East Libya parliament rules out talks until Tripoli is captured


The head of a parliament aligned with forces trying to seize Libyan capital Tripoli from the internationally backed government said there could be no peace talks until the city was captured.

Forces led by Khalifa Haftar launched an offensive on Tripoli in April but the assault stalled in the face of resistance from local armed groups aligned with the UN-recognised government in Tripoli.

Haftar and his backers say they are trying to free the capital from the yoke of militias they blame for destabilising Libya since the fall of Muammar Gaddafi in a NATO-backed uprising in 2011.

Haftar’s critics accuse him of trying to seize power through force and deepening a conflict between factions in the east and west of the sprawling North African country.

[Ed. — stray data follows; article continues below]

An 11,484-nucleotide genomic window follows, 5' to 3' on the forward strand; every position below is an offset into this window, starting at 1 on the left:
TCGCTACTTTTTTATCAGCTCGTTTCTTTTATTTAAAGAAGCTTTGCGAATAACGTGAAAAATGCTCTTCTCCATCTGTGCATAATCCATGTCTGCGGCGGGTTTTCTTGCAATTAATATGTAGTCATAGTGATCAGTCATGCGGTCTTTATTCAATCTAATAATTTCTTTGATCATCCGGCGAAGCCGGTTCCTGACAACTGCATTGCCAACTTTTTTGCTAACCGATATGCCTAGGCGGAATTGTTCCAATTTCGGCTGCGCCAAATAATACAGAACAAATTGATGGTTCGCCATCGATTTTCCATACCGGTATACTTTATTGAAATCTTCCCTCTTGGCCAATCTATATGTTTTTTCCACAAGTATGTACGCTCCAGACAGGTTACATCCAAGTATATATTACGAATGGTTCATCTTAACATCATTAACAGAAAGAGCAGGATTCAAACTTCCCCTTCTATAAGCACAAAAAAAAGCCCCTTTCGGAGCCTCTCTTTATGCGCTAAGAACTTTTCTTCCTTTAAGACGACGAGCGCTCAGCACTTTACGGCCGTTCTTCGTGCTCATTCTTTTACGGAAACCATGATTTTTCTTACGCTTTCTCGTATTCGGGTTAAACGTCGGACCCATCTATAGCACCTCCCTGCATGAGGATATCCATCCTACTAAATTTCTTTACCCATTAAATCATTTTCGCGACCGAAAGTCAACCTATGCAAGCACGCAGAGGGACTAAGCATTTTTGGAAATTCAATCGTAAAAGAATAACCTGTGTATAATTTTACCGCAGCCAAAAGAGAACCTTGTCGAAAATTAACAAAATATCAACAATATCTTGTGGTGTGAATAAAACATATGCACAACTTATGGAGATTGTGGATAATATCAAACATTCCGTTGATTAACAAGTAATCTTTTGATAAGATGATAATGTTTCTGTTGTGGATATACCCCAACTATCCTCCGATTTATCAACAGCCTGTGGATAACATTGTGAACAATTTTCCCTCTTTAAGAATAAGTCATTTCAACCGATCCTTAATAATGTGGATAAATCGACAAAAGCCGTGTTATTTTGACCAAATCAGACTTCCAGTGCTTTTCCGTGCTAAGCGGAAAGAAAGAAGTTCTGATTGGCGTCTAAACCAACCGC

The campaign on Tripoli left at least 653 dead and displaced more than 93,000, according to the United Nations, as well as causing extensive material damage.

Aguila Saleh, head of a parliament that relocated to eastern Libya in 2014 during a previous battle for Tripoli, said “the campaign to liberate Tripoli is not easy”.

“More than two million Libyans are living in the capital and armed groups are using people and buildings as shields,” Saleh told Reuters in an interview during a visit to Cairo.

He said Haftar’s Libyan National Army (LNA) was refraining from using heavy weapons to limit damage to property.

“The army could have carried out a powerful operation and used all kinds of weapons but these are Libyans and we will save any drop of blood, no matter what.”

He rejected any proposals for the LNA to withdraw or agree to a ceasefire. “The military operation must be resolved. The political solution should come after liberation of the Libyan capital,” said Saleh.

“If someone could get these groups out peacefully, the army would return to barracks,” he added, referring to the Tripoli armed groups.

Haftar’s offensive upended United Nations-led plans to stabilise Libya after years of conflict that have left the oil-rich nation divided and caused living standards to plummet.